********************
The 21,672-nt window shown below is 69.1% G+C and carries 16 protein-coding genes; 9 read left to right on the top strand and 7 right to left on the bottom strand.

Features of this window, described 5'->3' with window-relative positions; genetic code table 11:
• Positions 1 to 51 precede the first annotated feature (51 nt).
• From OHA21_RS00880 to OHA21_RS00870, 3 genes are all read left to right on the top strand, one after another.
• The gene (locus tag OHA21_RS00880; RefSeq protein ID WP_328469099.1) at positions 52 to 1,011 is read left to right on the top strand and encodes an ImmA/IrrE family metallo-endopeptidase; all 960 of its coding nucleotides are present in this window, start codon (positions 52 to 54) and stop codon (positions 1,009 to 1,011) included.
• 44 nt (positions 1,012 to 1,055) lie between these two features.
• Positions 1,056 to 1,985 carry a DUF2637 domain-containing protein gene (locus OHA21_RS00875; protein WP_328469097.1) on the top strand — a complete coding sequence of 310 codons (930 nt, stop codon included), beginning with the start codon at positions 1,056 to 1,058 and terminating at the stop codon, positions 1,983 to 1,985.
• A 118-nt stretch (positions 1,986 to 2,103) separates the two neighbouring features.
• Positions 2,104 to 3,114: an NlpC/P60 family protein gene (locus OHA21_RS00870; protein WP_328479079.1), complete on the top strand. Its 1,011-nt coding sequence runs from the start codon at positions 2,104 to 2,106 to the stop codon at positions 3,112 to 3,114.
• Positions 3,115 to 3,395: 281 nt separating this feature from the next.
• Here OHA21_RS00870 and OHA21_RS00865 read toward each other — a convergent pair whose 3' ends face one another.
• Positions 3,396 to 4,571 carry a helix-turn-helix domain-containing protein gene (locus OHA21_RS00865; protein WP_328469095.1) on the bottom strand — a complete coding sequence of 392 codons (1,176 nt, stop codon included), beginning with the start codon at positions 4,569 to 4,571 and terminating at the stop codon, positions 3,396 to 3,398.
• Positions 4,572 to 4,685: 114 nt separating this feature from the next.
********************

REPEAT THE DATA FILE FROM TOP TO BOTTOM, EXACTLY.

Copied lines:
The 21,672-nt window shown below is 69.1% G+C and carries 16 protein-coding genes; 9 read left to right on the top strand and 7 right to left on the bottom strand.

Features of this window, described 5'->3' with window-relative positions; genetic code table 11:
• Positions 1 to 51 precede the first annotated feature (51 nt).
• From OHA21_RS00880 to OHA21_RS00870, 3 genes are all read left to right on the top strand, one after another.
• The gene (locus tag OHA21_RS00880; RefSeq protein ID WP_328469099.1) at positions 52 to 1,011 is read left to right on the top strand and encodes an ImmA/IrrE family metallo-endopeptidase; all 960 of its coding nucleotides are present in this window, start codon (positions 52 to 54) and stop codon (positions 1,009 to 1,011) included.
• 44 nt (positions 1,012 to 1,055) lie between these two features.
• Positions 1,056 to 1,985 carry a DUF2637 domain-containing protein gene (locus OHA21_RS00875; protein WP_328469097.1) on the top strand — a complete coding sequence of 310 codons (930 nt, stop codon included), beginning with the start codon at positions 1,056 to 1,058 and terminating at the stop codon, positions 1,983 to 1,985.
• A 118-nt stretch (positions 1,986 to 2,103) separates the two neighbouring features.
• Positions 2,104 to 3,114: an NlpC/P60 family protein gene (locus OHA21_RS00870; protein WP_328479079.1), complete on the top strand. Its 1,011-nt coding sequence runs from the start codon at positions 2,104 to 2,106 to the stop codon at positions 3,112 to 3,114.
• Positions 3,115 to 3,395: 281 nt separating this feature from the next.
• Here OHA21_RS00870 and OHA21_RS00865 read toward each other — a convergent pair whose 3' ends face one another.
• Positions 3,396 to 4,571 carry a helix-turn-helix domain-containing protein gene (locus OHA21_RS00865; protein WP_328469095.1) on the bottom strand — a complete coding sequence of 392 codons (1,176 nt, stop codon included), beginning with the start codon at positions 4,569 to 4,571 and terminating at the stop codon, positions 3,396 to 3,398.
• Positions 4,572 to 4,685: 114 nt separating this feature from the next.